Voting in the May 2023 Local Elections: How does it work?

Voters will go to polls in the 2023 Local Elections on Thursday 4 May in almost every council area in the Anglia region. It will be the biggest test of political opinion ahead of a General Election expected in the spring or autumn of next year.

Polling stations are open from 7am until 10pm and the results of the elections will be known on Friday 5 May.

There are around 48 district and unitary councils in the Anglia region and 44 of them will be holding widespread elections in 2023. Around 4,500 candidates are contesting more than 1,000 council seats in the area.

Local councillors serve a four-year term before needing to be re-elected.

Polling stations will be opening in the areas with elections from 7am until 10pm on Thursday 5 May Credit: ITV News Anglia

There is one major change that has been introduced for elections in England from May 2023 which means voters will not only need to be registered to vote but will also have to produce photographic identification at the polling station. That could be a passport or a driving licence with a photo.

If you don't have accepted photo ID, you can apply for a free voter ID document, which is known as a Voter Authority Certificate.

How to vote in 2023 Local Elections in England

How many councils run local services in my area?

In most places in the Anglia region it is two - a county council called an upper tier local authority and a district, city or borough council which is a lower-tier local authority.

In some areas there are unitary authorities which run all the local services in their area - set up to replace the two-tier structure. In the Anglia region these are places like Milton Keynes, Peterborough and Southend-on-Sea.

In one part of the Anglia region - Cambridgeshire and Peterborough - there is also a directly elected so-called “metro mayor” and a Combined Authority which looks after strategic planning, housing and transport.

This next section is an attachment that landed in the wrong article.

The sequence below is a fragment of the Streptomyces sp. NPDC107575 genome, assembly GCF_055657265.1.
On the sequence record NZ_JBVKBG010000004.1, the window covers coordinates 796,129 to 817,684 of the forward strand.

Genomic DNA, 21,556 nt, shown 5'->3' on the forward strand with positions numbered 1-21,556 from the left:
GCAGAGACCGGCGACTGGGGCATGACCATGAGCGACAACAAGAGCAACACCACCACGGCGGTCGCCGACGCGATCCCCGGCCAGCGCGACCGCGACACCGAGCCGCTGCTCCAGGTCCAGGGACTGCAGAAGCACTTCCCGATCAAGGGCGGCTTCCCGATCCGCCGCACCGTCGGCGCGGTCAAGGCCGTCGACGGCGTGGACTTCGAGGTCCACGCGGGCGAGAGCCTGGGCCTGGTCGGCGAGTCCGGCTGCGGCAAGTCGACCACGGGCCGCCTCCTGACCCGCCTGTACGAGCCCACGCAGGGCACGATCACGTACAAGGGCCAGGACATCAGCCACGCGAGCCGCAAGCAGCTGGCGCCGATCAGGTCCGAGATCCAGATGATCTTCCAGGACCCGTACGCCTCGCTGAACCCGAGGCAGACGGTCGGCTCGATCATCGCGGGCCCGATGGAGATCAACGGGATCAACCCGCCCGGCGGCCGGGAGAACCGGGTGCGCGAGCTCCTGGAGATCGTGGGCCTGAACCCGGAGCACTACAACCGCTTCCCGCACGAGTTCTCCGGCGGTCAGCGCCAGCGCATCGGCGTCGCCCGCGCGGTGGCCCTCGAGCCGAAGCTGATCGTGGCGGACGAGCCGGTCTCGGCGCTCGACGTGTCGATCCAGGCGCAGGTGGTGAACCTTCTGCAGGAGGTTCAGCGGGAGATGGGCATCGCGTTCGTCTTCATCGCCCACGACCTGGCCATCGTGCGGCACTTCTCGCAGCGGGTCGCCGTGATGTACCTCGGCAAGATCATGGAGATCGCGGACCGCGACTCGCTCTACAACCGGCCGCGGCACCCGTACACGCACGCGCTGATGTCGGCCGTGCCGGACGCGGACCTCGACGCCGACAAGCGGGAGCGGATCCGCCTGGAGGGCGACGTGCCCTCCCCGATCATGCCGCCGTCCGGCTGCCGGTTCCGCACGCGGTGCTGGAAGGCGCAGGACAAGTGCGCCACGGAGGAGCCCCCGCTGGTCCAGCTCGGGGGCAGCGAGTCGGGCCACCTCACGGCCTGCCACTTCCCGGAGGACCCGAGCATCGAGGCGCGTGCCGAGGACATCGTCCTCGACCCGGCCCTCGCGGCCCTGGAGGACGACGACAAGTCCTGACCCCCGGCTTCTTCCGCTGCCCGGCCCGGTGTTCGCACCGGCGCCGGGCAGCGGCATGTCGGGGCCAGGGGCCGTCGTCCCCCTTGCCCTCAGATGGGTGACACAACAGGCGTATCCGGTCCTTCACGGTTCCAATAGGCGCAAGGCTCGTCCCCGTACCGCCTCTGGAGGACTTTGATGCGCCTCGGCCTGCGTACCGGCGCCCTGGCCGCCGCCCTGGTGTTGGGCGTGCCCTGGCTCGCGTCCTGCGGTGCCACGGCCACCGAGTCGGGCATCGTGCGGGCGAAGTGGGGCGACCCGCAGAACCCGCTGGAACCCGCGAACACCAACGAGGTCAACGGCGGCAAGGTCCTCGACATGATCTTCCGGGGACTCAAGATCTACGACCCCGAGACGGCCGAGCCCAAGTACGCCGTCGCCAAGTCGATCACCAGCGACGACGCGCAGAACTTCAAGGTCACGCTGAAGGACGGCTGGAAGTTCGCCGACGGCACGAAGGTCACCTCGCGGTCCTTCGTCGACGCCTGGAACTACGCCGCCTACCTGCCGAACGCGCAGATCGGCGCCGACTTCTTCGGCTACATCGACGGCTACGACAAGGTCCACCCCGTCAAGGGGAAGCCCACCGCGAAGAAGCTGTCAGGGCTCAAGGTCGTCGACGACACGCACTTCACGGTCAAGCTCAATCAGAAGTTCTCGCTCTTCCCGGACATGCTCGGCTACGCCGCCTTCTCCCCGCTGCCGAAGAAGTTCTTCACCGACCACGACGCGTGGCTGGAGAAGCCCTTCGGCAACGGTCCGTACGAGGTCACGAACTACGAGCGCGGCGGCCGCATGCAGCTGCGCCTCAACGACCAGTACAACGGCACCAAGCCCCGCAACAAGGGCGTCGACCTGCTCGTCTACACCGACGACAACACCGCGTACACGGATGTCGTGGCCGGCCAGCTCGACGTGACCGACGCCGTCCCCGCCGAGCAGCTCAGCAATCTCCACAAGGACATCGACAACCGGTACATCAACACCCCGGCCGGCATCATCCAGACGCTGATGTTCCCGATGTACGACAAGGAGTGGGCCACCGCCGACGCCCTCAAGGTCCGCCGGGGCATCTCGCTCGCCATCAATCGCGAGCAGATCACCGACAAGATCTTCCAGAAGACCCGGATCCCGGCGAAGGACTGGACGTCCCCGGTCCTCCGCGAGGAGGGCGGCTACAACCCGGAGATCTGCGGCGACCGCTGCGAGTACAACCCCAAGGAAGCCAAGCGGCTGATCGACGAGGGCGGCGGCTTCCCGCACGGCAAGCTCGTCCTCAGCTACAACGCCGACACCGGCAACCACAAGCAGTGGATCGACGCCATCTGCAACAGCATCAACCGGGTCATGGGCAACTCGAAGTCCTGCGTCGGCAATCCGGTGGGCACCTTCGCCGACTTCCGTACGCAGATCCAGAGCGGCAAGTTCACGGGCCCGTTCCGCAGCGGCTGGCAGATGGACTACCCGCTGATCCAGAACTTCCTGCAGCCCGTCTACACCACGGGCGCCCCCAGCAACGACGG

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Why are there different types of councils?

The different councils have responsibility for varying local services.

County Councils run schools, social services and the highways while district, city and borough councils look after planning, household rubbish collections and leisure facilities. Unitary councils run all the local services in their area.

The local authority structure in England has evolved since there was major reform in 1974 but it has been piecemeal with different areas changing at different times making for a complex patchwork of local governance.

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How does voting work?

The minimum voting age for local elections in England is 18 years old.

Local elections in England operate on the first-past-the-post system means the candidate with the most votes wins. You get to put a cross on the ballot paper next to the person who you want to be elected.

Council wards can have one, two or three local councillors representing the local area so sometimes you will be asked to put one, two or three crosses on your ballot paper.